Lynn Rubenoff (with daughter, Sarah)
In 1978, my husband and I came down from Westport, Connecticut. We'd wanted to buy a house there, but they were too expensive. We went down the coast on a vacation and came into Chapel Hill. At the end of the trip, we had a day left, so we came to Charlottesville. In one day, we found a house, and he found a job. I'm a midwife, and after making one phone call, I had more clients than I could handle. I think the Lord brought us here.
Sarah and Lynn Rubenoff
UVA brought me here as an undergrad from 1983 to 1987. I left several times, but I keep coming back. I got here this time in June, for the camp I run [Field Camp], and I'm staying to launch the Field School in fall 2007. I really like the proximity to mountains. It's a town of educated people. It feels like home.
Jeannine Orejudos (with Keaton)
I came here three years ago because my husband got a job in the area. We moved from the suburbs of Chicago. We like it here because we like hiking and the mountains.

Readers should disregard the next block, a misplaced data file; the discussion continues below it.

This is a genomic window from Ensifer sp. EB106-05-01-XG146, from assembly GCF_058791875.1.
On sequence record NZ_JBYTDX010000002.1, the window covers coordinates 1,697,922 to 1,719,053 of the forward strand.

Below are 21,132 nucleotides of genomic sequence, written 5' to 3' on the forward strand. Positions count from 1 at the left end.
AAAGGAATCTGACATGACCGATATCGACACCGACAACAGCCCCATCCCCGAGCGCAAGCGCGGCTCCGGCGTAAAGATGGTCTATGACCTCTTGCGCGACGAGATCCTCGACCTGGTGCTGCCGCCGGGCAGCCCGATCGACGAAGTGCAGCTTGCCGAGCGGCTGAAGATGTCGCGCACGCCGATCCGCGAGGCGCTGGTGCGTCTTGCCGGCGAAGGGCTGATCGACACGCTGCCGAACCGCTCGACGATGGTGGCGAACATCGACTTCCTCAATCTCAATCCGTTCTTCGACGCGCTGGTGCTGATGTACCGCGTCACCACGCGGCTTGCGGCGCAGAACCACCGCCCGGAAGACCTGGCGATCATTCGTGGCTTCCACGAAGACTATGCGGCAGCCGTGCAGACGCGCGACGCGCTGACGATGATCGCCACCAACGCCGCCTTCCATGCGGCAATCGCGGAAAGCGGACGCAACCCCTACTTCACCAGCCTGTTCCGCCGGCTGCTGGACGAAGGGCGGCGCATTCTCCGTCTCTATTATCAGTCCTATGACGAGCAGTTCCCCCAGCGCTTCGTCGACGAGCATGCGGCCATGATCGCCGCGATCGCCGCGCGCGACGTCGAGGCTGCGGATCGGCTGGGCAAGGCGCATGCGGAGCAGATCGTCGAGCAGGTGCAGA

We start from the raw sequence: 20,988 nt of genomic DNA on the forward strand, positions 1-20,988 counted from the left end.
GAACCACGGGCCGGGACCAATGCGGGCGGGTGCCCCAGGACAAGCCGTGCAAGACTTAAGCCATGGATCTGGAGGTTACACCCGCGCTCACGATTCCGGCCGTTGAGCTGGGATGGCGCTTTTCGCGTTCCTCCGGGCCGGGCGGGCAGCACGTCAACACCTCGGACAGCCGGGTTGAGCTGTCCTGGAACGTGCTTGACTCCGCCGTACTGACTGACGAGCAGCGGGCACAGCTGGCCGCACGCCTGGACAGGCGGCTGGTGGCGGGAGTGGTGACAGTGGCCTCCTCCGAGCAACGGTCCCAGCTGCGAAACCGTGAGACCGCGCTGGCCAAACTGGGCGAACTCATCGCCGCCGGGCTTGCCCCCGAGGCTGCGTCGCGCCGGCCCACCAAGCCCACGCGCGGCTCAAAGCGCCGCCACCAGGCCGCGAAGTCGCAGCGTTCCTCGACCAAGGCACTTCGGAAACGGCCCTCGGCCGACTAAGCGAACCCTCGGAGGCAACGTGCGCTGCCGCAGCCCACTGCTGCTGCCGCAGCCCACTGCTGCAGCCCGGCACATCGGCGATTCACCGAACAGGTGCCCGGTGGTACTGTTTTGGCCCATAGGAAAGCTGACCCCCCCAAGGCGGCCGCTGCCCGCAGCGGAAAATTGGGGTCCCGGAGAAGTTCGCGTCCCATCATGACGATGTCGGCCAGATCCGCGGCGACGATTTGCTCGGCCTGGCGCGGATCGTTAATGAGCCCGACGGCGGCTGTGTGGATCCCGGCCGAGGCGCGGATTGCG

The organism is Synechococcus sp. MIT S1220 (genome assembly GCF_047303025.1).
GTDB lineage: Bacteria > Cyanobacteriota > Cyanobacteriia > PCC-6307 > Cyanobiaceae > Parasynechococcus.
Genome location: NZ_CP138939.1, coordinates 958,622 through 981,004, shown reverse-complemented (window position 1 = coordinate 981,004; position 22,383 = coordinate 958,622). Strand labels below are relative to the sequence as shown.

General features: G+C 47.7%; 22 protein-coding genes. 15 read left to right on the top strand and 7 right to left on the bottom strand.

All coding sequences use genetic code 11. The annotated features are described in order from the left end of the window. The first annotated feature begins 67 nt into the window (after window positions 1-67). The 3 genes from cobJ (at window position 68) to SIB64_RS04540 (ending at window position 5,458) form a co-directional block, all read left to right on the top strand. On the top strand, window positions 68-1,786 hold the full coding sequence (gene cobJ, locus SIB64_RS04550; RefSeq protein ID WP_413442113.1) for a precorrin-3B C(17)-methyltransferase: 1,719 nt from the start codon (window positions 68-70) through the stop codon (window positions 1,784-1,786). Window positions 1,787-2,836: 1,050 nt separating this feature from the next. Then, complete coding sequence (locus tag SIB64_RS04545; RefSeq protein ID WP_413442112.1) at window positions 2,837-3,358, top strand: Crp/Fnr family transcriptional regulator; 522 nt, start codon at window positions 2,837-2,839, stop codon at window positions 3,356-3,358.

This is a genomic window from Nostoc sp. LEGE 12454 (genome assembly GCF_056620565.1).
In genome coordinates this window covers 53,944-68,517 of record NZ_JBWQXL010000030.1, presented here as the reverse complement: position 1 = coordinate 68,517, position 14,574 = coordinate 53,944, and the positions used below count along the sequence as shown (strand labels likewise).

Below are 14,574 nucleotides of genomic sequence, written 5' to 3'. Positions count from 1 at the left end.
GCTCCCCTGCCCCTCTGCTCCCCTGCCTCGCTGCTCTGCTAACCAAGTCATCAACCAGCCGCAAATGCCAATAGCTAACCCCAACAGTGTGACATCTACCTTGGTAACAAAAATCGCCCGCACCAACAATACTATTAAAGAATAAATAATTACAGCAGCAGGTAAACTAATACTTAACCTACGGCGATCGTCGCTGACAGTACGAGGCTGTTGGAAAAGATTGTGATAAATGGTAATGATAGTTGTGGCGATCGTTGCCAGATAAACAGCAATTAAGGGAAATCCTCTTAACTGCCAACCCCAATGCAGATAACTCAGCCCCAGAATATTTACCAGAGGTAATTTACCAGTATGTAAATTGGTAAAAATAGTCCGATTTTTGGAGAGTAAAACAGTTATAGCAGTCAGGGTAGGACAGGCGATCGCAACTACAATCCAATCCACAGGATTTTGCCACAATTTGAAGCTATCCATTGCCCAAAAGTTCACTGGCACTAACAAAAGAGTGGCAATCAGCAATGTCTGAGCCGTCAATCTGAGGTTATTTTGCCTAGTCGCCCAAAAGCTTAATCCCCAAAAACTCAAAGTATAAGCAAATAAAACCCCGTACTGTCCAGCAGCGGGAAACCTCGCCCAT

My family moved here seven years ago because we do leadership mentoring with college students, so we obviously wanted to be in a college town. My husband had an offer to do some work in Virginia, and we could live anywhere in the state, so we picked Charlottesville. It's a small town that feels like a larger city. We moved from L.A. to rural Tennessee before this, so this is a good in-between. It has great East Coast flavor– it's in the south, but it doesn't feel too traditional.
I moved here five years ago from Denver because of my husband's job as a research associate at UVA. Charlottesville is very good for raising kids, except the housing is expensive still!
I came down here and met a woman four or five years ago. I lived in West Virginia and retired about five years ago. After that, I went into the woods for about a year and hunted and fished. I got married a year ago, and I'm going to stay here. I like the mountains and the valley, and the people are pretty nice.
I'm from Fluvanna, but I started living in Charlottesville when I was 24– about twenty-some years ago– until I got in trouble. I left and lived in Radford and Roanoke, and I just came back in May for my grandmother's funeral. I'm not going to stay for long– I'm going to go back to Radford or Roanoke.